NDTV World. High in the Himalayas, nestled within the Mustang district of Nepal, lies a trove of ancient mysteries: the Mustang Caves. Also known as “Sky Caves,” these roughly 10,000 enigmatic dwellings cling precariously to cliff faces, some soaring 150 feet above the valley floor. Their inaccessibility has long kept their secrets shrouded in shadows, accessible only to professional climbers and intrepid explorers.
A recent social media post by user @hiteshbindas reignited curiosity about these archaeological wonders, prompting questions about their origins, purpose, and the potential revelations they hold.
As reported by CNN, reaching Nepal’s Mustang region is often likened to discovering the mythical valley of Shangri-La for many travelers. Situated on the edge of the Tibetan plateau, Mustang has been a part of Nepal since the 18th century. Despite its integration, the region has preserved its traditional Tibetan culture in isolation. Formerly known as the independent Kingdom of Lo, Mustang, or Upper Mustang, is characterized by its high-altitude desert with vibrant red and ocher landscapes, deep gorges, and an expansive blue sky. Limited access to the region for travelers was granted in 1991.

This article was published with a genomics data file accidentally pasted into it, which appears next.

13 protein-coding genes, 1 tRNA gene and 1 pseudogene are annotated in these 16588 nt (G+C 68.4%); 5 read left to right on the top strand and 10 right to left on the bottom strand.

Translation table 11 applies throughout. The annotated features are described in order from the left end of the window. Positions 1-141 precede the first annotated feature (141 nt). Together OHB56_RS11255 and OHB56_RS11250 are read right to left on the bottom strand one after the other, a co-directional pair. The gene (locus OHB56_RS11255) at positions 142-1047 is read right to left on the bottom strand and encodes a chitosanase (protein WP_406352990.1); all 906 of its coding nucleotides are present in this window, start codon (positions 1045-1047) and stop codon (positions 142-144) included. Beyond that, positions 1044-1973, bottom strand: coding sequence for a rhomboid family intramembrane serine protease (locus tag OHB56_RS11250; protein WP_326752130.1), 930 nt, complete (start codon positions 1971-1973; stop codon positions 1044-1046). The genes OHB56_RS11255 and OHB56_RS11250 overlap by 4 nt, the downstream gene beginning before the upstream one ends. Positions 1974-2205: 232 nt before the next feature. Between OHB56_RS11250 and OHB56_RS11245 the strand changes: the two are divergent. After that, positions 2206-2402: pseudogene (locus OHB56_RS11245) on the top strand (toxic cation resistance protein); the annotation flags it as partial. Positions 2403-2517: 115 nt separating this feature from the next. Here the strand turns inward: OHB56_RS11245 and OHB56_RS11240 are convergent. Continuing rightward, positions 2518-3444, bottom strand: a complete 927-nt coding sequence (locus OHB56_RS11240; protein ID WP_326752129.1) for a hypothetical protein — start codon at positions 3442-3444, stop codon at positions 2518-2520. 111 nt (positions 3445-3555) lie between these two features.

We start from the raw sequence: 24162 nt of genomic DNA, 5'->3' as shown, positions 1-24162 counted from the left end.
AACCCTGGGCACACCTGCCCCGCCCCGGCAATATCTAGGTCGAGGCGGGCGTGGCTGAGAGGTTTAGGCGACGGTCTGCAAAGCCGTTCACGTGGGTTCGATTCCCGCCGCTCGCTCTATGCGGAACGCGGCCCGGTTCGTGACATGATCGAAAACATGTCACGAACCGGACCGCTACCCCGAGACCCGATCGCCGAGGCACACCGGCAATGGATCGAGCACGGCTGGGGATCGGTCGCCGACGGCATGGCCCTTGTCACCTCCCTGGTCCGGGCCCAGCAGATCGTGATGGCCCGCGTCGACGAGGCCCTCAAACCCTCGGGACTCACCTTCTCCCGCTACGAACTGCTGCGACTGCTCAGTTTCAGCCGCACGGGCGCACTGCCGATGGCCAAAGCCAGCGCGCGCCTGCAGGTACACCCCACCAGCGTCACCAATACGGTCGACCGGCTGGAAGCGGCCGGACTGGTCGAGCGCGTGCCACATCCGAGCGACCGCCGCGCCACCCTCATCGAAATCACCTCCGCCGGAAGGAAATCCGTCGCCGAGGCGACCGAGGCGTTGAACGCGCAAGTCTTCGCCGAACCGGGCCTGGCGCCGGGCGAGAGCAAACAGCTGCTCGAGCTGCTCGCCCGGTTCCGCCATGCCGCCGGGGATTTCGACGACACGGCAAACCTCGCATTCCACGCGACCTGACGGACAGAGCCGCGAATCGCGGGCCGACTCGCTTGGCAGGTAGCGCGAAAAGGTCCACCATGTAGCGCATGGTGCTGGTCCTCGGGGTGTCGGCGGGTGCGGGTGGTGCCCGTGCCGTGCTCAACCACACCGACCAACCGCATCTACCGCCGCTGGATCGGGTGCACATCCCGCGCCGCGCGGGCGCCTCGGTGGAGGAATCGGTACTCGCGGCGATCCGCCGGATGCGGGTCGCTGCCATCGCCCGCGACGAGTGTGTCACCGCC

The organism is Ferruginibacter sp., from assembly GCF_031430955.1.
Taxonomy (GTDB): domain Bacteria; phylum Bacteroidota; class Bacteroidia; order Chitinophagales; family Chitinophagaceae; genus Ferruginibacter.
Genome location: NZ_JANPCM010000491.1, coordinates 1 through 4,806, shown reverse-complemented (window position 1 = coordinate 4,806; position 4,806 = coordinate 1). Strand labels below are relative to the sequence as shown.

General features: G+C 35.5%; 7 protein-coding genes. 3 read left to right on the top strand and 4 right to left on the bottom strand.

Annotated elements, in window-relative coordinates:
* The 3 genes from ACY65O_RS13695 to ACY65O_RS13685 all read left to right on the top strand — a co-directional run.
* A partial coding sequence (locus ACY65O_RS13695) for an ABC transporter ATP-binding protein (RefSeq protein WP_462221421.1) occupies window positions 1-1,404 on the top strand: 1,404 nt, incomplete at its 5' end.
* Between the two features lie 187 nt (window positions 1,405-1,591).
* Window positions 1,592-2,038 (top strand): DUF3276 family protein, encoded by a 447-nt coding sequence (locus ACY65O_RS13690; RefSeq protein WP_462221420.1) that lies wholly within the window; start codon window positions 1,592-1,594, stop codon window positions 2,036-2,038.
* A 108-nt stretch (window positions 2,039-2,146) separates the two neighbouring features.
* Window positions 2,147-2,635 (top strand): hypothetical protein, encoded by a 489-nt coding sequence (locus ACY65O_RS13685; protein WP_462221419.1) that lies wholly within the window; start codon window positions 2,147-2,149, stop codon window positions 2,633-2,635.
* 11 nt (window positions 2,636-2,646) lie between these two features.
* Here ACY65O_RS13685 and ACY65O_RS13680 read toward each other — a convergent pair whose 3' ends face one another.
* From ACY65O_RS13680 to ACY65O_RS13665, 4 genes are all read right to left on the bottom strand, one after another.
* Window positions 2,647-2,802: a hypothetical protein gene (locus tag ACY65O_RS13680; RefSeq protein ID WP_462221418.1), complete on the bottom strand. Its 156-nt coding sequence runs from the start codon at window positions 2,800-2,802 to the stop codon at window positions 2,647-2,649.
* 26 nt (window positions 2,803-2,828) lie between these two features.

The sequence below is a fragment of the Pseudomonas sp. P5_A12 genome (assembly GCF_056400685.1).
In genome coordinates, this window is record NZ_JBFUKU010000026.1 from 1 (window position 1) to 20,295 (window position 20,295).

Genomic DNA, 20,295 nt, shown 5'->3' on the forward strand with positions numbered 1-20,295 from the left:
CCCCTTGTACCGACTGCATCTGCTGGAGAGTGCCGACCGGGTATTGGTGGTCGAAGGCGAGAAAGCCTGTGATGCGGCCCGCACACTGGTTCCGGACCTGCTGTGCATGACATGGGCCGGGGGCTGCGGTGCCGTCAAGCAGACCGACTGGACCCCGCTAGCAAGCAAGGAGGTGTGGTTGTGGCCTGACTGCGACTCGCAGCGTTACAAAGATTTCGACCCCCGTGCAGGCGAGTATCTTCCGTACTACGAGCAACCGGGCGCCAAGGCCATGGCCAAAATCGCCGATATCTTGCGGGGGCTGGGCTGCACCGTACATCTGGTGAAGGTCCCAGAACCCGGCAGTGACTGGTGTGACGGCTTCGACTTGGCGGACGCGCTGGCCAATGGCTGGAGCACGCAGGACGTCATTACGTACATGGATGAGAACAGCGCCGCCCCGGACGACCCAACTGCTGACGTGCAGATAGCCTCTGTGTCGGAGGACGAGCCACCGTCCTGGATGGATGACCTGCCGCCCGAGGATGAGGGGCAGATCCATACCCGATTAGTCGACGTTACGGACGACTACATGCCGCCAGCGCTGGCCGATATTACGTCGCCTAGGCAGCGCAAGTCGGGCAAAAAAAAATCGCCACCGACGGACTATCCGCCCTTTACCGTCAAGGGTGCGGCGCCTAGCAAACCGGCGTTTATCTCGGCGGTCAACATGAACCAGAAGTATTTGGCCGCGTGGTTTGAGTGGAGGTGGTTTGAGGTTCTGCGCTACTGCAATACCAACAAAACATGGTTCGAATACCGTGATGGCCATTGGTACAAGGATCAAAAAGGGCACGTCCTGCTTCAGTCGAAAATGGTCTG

The news portal further mentioned that for centuries, traveling ascetics of the oldest school of Tibetan Buddhism have wandered the valleys of Mustang, using its caves to perform advanced tantric yoga. The deep gorges of Mustang are the perfect setting for those wanting to practice tummo, a form of Tibetan breathing that allows a person to generate heat at high altitude or tackle negative emotions.
Visitors can hike along narrow cliffs, climb into a cave, and absorb the silence and mesmerizing views of the sky and mountains. Most caves are empty, but some have frescoes and statues inside. Some cave entrances are locked and must be opened by a caretaker from a nearby village. Formerly a vibrant center of Buddhist scholarship and art, Mustang’s temples also feature amazing Tibetan art.